CoreOS introduces Operators to streamline Kubernetes container management

Next Story

Samsung’s big Gear S3 smartwatch arrives November 18

CoreOS introduced a new container management concept today known as Operators, which they say will advance the Kubernetes project by offering more automated container management. What’s more, they are open sourcing the technology.

“We are introducing the concept of an ‘Operator.’ It’s a concept for taking a lot of the knowledge an engineer [or developer] has inside of a script or run book — domain-specific knowledge — and writing software that can do a lot of that automatically,” CoreOS CTO Brandon Philips explained.

Kubernetes is Google’s popular open source container management project. Containers are small, micro services that enable developers to break down complex applications into discrete pieces and run complex applications in a much more efficient manner than traditional programming delivery techniques.

What CoreOS is attempting to do with Operators is not a trivial matter. It involves taking a series of complex tasks and reducing them to a whiteboard view of your project. It’s going to need a cluster made up of 3 servers. This could involve manually locating the IP address of each server, creating a configuration file and copying it to all three machines. It’s the kind of task that takes a lot of developer time and requires manually adjusting when the plan changes. Operators can reduce all of that manual work to a declarative statement: “Launch three clusters” and the Operator will handle the rest.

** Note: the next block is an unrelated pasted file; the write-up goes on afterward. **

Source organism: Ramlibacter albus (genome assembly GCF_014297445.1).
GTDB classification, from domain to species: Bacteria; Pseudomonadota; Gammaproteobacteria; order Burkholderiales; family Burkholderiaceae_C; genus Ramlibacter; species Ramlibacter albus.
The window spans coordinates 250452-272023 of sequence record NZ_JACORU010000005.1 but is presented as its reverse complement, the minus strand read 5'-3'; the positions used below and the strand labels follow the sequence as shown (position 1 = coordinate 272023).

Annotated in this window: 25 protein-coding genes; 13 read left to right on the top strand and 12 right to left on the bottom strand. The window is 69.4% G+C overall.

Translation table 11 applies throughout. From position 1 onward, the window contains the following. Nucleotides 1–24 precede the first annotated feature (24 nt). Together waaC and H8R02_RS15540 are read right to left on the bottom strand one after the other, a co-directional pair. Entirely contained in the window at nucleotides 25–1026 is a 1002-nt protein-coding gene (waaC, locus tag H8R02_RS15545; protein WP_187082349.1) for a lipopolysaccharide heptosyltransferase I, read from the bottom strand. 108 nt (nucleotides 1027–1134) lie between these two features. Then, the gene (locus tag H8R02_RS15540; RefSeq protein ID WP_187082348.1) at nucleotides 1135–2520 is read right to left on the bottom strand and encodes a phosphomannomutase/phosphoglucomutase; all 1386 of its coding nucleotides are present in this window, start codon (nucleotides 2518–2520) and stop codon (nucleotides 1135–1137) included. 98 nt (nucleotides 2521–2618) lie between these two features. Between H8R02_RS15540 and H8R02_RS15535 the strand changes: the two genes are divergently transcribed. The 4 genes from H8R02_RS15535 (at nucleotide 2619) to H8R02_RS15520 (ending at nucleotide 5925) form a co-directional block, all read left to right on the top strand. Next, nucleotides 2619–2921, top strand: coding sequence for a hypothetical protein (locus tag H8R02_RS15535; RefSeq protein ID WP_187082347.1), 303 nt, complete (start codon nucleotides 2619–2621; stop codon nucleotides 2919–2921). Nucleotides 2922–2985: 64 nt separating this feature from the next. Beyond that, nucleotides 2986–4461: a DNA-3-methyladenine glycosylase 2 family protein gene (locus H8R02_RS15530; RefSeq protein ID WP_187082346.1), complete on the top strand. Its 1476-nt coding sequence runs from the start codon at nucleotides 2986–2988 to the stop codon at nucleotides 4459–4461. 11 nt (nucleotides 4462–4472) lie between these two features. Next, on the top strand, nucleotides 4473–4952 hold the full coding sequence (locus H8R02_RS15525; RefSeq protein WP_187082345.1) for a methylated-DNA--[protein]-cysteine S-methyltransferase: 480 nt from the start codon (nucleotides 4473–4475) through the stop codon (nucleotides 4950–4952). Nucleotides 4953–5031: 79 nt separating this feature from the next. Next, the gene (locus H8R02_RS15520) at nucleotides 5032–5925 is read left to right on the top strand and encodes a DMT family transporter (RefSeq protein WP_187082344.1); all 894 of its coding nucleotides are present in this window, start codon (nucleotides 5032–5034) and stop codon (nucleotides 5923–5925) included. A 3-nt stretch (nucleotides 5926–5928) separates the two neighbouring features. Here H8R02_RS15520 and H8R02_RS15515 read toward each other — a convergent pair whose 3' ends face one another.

This is particularly important when launching complex applications like databases or monitoring tools. Kubernetes to this point has been great at scaling simpler, stateless applications, Philips explained, but when it comes to more complex stateful applications, it required this heavy scripting to make it work. Operators have the potential to eliminate that layer of complexity.

In fact, in a TechCrunch CrunchNetwork guest post last year, I want to run stateful containers too, Dean Peterson, co-founder of abecorn and a solutions architect for the State of Minnesota at the Department of Employment and Economic Development, lamented his inability to do just that.

At this point, my notion is that stateful applications, such as MongoDB, should run in containers alongside stateless clients and services. I didn’t know that makes me foolish. Like a naive dreamer, I thought the value of containers was to make your entire app easy to scale.

With today’s announcement Peterson’s naive dream takes its first steps toward becoming a reality. It involves launching and open sourcing two Operators. The first is the etcd Operator for creating, managing and distributing etcd clusters. etcd is the Kubernetes keystore created by CoreOS. The second is the Prometheus Operator, which is designed for use with the open source Prometheus monitoring tool to monitor your Kubernetes resources.

Philips says the company hopes the launch will motivate the community to begin to build others — and he’s pretty sure they will after they see what these two can do.

“The Kubernetes community built a lot of this foundation, and we are tying it together for the first time and presenting a vision how domain specific-knowledge can be managed on top of Kubernetes. We have a pattern and we hope people follow it because it’s useful,” he said.

Featured Image: Diane Labombarbe/Getty Images